Keeping The Garand Running

Praised by Patton, the world’s first self-loading battle rifle remains popular. Here’s how to keep US Rifle, Cal. .30, M1 going.

by RK Campbell

General George S. Patton called United States Rifle, Caliber .30, M1 (most commonly known as the M1 Garand), “The greatest single battle implement ever devised by man.” I agree, as there was nothing to compare with the Garand manufactured during the course of World War Two. Today, these rifles are often worn and in need of parts replacement. The rifle is often accurate and accurizing is a concern but there are basic considerations that need to be covered with the Garand before we begin firing the rifle for accuracy. If the rifle isn’t functioning correctly then a loading program isn’t going to help. We will get the piece up and properly functioning before we do anything else.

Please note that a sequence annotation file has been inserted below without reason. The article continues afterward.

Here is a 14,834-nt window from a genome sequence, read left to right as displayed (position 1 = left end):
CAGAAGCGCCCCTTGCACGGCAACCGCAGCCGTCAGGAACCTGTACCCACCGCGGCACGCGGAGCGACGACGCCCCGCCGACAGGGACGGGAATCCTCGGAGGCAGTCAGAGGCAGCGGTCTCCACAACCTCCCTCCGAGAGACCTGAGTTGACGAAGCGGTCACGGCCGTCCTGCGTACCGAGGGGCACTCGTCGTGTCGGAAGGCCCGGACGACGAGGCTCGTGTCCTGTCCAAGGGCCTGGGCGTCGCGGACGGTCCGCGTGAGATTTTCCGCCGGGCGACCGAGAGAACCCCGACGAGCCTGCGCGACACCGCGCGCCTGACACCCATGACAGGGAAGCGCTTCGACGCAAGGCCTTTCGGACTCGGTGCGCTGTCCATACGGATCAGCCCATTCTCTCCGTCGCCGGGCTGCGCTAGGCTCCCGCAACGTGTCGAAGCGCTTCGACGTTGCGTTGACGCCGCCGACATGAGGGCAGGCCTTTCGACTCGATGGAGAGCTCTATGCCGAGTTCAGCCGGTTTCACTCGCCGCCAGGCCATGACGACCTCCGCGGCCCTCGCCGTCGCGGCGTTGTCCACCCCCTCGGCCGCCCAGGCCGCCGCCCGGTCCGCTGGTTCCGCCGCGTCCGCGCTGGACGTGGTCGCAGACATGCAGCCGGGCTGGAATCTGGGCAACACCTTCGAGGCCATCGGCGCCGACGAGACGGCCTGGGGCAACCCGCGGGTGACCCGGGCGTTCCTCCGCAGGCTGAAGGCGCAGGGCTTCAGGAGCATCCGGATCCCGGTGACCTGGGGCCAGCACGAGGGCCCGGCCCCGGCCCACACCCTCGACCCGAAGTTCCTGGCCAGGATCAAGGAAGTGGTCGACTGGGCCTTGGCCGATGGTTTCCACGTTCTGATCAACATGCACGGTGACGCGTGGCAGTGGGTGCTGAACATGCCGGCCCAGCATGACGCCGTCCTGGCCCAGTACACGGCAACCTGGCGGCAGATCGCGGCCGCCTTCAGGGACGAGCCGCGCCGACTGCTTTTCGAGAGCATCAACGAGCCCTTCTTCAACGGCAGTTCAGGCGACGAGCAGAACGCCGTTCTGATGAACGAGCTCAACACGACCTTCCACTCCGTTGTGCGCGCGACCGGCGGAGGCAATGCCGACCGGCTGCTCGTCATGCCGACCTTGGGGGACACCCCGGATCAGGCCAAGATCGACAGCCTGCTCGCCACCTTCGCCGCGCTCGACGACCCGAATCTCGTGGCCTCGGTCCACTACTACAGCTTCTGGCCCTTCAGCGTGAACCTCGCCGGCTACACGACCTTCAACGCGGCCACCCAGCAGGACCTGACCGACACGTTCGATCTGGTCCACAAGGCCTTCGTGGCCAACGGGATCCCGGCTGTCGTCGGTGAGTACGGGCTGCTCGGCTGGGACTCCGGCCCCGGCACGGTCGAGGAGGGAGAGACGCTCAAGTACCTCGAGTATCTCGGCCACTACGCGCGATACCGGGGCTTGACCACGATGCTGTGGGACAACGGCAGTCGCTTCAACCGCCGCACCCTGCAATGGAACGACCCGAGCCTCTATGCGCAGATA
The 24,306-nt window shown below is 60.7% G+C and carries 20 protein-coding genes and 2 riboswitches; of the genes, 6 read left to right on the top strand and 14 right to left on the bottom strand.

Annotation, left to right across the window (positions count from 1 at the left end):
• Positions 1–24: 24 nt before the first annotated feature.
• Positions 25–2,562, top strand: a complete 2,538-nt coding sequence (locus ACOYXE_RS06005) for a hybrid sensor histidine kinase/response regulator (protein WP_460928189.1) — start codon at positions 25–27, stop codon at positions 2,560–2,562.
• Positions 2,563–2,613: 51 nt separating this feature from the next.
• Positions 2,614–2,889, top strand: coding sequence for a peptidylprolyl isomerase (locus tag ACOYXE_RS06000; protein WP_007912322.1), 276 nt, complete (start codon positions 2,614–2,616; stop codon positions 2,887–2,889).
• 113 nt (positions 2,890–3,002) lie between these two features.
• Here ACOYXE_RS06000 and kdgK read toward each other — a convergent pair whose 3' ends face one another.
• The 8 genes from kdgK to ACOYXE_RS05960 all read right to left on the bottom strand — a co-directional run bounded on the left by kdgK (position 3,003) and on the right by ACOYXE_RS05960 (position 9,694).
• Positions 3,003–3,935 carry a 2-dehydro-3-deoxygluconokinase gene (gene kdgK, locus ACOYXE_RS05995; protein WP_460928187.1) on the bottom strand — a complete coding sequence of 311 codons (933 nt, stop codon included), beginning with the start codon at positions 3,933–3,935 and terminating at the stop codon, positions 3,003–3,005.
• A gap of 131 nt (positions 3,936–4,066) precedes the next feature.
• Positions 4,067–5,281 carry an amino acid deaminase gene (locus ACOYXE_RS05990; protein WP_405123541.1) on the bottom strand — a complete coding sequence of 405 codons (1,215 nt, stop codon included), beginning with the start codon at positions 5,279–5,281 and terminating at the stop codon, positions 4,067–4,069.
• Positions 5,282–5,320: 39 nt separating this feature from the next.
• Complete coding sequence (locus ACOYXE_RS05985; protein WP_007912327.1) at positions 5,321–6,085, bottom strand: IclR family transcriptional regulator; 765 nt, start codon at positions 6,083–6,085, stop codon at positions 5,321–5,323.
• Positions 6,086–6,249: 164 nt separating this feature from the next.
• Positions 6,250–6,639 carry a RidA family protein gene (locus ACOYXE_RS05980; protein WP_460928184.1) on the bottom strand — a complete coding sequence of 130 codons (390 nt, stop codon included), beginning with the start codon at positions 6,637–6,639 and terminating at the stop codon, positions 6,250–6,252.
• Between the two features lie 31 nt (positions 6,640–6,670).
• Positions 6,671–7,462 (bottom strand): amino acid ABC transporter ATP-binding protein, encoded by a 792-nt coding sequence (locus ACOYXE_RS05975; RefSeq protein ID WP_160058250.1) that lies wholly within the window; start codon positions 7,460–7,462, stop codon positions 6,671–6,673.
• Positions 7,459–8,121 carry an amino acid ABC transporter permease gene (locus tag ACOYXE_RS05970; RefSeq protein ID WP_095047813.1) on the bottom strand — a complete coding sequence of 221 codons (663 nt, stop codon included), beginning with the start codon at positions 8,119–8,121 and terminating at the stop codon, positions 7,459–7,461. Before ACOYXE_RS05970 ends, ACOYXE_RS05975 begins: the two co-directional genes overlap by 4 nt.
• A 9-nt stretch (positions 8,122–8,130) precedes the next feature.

Most Garand rifles are over sixty years old, notwithstanding the new production Springfield M1 rifles that are basically identical to the originals. A hard used Springfield would certainly show some of the same problems the original did. Some Garand rifles in circulation are made up from new parts with older parts in kits used to put the rifle together. As such, performance may vary. It is generally agreed that the later model production, from the Korean War forward, is the most desirable and consistent as a shooter versus a collectible. Even the end run production rifles and the Beretta versions, both nice peacetime rifles, are getting pretty old. Some are tired and in need of replacement parts.

 

Read more in our August 2012 issue. Back issues are available.

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